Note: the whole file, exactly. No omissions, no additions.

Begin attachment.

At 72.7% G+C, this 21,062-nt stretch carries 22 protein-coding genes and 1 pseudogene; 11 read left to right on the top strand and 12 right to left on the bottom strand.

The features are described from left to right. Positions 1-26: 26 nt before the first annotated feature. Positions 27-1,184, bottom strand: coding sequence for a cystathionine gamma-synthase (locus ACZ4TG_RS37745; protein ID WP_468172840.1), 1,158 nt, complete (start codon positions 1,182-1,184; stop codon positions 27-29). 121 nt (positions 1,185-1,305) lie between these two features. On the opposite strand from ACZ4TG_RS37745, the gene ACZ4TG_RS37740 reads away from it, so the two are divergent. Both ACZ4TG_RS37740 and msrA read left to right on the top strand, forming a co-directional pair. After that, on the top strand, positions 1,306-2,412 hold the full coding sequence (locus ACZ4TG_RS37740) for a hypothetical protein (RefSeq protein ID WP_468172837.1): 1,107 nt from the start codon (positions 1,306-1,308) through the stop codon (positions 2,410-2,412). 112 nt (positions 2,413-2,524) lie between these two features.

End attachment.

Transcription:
At 72.7% G+C, this 21,062-nt stretch carries 22 protein-coding genes and 1 pseudogene; 11 read left to right on the top strand and 12 right to left on the bottom strand.

The features are described from left to right. Positions 1-26: 26 nt before the first annotated feature. Positions 27-1,184, bottom strand: coding sequence for a cystathionine gamma-synthase (locus ACZ4TG_RS37745; protein ID WP_468172840.1), 1,158 nt, complete (start codon positions 1,182-1,184; stop codon positions 27-29). 121 nt (positions 1,185-1,305) lie between these two features. On the opposite strand from ACZ4TG_RS37745, the gene ACZ4TG_RS37740 reads away from it, so the two are divergent. Both ACZ4TG_RS37740 and msrA read left to right on the top strand, forming a co-directional pair. After that, on the top strand, positions 1,306-2,412 hold the full coding sequence (locus ACZ4TG_RS37740) for a hypothetical protein (RefSeq protein ID WP_468172837.1): 1,107 nt from the start codon (positions 1,306-1,308) through the stop codon (positions 2,410-2,412). 112 nt (positions 2,413-2,524) lie between these two features.